KMind Graduation GRADUATION POST
- Dec 18th, 2018 at 11:43AM
Nine years ago, I went on a 10-day Vipassana meditation retreat. It was my first formal instruction in meditation, and it was intense. Silent, 8-10 hours of meditation per day. The silence was enjoyable. I'm a fairly introverted, quiet human anyway. The meditation was excruciating! The first few days was so much pain. Who knew that sitting still could bring up so much pain? But, something happened after those first day, I settled into it. My body became accustomed to the sitting and my mind started to quiet. I found the gap for long stretches of time...for me, the gap felt like vibrations. As if I'd finally slowed down enough to notice the atoms vibrating at a microscopic level in my body...perhaps this is what people call transcendence? I just sorta thought that we are bombarded by so much input everyday and our attention is pulled in so many directions that we are never able to settle down enough to pay attention to those small things. I suspect the "vibrations" are always there. We are just to preoccupied to notice them. I didn't leave that retreat enlightened, but I did leave it understanding that this meditation thing was important for some reason.
I've spent the in between years struggling to keep a consistent practice. Reading books about different flavors of Buddhism. Trying to get to the bottom of why meditation is so beneficial. And, this is my reason for taking this course. Kenzai always has a way of breaking mysterious thing down to bite size chunks. I was certain that it could add something to my experience. It has done two things. One, introduced me to a weasel ball. I much prefer this analogy to that of the monkey mind. For me, a monkey mind brings an image of a thoughts just bouncing around randomly, uncontrolled, which is an apt analogy. But, the weasel ball takes it one step further and highlights how we are affected by these random, uncontrolled thoughts...that they are controlling us and affecting all the people around us.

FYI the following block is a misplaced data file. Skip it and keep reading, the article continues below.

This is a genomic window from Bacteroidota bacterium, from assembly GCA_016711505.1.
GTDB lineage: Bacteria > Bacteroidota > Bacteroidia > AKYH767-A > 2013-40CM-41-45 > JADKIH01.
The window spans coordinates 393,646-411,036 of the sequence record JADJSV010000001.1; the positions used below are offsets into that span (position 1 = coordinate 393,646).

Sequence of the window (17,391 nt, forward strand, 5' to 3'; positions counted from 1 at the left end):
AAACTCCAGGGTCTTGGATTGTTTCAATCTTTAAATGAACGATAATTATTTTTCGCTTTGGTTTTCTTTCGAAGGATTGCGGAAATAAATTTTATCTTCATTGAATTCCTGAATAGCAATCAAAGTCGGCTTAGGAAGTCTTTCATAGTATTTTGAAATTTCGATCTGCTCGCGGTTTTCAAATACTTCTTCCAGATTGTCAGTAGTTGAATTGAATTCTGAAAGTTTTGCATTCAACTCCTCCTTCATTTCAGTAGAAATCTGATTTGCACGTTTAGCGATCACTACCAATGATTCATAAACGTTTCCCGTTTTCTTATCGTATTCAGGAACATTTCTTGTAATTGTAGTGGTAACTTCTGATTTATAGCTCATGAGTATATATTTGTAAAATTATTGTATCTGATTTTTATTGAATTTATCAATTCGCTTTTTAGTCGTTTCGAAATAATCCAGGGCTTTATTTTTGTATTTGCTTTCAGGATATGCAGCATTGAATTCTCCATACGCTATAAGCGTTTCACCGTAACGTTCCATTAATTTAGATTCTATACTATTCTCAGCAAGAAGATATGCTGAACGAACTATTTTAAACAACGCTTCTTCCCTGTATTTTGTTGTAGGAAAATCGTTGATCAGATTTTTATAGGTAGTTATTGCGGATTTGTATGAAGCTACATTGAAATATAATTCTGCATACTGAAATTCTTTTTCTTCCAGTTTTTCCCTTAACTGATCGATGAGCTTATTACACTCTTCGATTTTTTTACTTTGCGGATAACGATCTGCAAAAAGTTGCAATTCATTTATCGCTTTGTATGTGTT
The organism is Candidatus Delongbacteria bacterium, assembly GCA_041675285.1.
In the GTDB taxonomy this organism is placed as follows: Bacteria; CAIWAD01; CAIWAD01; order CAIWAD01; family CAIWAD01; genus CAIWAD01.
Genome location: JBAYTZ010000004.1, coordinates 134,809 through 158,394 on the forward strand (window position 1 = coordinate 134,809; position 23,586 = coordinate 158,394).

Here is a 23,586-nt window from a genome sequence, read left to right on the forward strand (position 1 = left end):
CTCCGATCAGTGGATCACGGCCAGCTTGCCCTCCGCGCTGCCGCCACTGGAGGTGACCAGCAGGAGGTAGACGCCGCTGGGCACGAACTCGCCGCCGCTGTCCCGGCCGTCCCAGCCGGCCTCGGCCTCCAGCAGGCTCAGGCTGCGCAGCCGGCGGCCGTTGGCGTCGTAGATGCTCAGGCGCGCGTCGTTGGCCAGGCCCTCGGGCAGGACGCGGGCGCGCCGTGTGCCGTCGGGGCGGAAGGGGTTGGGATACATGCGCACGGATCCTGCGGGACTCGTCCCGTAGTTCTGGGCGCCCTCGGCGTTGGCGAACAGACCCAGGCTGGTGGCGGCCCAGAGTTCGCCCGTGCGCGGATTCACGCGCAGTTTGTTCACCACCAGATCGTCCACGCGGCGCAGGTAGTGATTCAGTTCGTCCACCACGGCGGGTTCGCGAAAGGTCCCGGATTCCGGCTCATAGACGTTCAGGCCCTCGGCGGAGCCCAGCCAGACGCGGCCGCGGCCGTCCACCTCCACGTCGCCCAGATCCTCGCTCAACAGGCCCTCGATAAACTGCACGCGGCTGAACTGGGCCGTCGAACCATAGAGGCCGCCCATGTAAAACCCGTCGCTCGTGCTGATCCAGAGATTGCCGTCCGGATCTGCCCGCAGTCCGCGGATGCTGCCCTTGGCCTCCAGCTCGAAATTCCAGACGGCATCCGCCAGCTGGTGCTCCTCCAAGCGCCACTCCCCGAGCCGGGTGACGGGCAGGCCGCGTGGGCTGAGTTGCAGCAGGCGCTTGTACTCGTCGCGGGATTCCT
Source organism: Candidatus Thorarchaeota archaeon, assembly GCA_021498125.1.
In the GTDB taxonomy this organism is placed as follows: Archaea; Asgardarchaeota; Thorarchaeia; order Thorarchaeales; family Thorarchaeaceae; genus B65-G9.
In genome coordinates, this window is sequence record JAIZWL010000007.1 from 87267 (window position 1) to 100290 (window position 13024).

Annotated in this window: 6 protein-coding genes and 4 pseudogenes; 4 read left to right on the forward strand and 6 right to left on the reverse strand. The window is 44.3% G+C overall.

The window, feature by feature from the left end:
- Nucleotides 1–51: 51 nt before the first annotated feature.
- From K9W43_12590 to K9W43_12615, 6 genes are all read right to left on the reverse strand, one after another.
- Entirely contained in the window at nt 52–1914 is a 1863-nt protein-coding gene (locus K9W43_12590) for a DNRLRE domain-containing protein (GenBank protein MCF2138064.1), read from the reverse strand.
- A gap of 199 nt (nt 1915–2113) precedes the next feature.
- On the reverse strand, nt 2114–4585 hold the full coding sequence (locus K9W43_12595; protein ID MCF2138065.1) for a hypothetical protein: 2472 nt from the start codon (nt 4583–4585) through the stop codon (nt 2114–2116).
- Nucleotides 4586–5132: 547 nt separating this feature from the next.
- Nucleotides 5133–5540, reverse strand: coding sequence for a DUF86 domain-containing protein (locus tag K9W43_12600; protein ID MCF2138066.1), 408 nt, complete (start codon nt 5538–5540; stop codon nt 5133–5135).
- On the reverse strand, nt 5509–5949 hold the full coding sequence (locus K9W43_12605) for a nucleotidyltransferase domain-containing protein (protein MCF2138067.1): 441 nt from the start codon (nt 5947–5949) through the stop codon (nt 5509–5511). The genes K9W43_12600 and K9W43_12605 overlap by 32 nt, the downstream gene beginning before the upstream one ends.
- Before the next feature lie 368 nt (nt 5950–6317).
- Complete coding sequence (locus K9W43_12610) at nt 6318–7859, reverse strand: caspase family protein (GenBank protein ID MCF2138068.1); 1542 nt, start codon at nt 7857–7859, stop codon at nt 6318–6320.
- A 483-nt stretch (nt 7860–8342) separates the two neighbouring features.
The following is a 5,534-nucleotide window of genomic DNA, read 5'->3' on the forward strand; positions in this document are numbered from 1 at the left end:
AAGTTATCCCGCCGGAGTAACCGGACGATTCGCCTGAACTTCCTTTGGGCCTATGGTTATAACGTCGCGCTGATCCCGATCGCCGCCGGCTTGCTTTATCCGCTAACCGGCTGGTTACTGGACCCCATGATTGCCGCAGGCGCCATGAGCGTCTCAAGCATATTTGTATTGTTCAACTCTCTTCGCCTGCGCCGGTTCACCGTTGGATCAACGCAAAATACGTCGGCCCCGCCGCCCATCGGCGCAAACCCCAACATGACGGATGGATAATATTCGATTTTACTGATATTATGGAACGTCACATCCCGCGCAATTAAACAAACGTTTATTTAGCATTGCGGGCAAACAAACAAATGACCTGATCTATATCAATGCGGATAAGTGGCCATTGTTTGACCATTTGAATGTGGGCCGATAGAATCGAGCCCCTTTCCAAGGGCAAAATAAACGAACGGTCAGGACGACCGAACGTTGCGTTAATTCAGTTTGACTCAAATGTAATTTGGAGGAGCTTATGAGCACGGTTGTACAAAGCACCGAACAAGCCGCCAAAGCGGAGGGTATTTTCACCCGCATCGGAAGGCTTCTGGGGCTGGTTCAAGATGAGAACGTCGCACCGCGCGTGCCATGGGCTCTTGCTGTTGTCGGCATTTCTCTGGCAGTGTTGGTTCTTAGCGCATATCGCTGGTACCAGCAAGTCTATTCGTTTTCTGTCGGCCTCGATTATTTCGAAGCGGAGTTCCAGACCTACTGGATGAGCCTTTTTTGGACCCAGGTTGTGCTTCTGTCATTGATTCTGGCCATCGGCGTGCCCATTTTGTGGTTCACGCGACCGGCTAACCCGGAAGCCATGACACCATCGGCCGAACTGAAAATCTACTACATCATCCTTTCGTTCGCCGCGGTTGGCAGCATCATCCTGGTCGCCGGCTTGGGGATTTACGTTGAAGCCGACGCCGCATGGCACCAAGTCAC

Just for one second stop and think about it, really hard. The one thoughtless word snapped at a loved one today may reverberate through the rest of time. Perhaps that seems extreme? But, I believe deeply that it is true. That belief has not made me a better person, but sitting still and understanding my thoughts and where they come from and how to better control my reactions to them has helped me to take better actions towards those around me. I still screw up, say thoughtless stuff, act stupidly, but I do it less these days. That is the second thing this course has done for me. It's made me realize that I have indeed made progress. That when a person I've just met asks me, "Are you always this even keeled?" or my co-workers thank me for my calm demeanor, they may be onto something. I don't see myself as even keeled. I still think I am a hot head and that I react too quickly, too often, but others do not see me that way. Nine years of off and on practice have helped, even if just a little.
And, so that's it, meditation is beneficial. It helps. It has the potential to make the world a better place, but it is not what it is hyped up to be. It is work. Hard work. Perhaps enlightenment is something that exists. Who knows? But, the point of meditation is not to reach enlightenment, at least not in my book. The point is to be a better human being in a world that is always in desperate need of better human beings.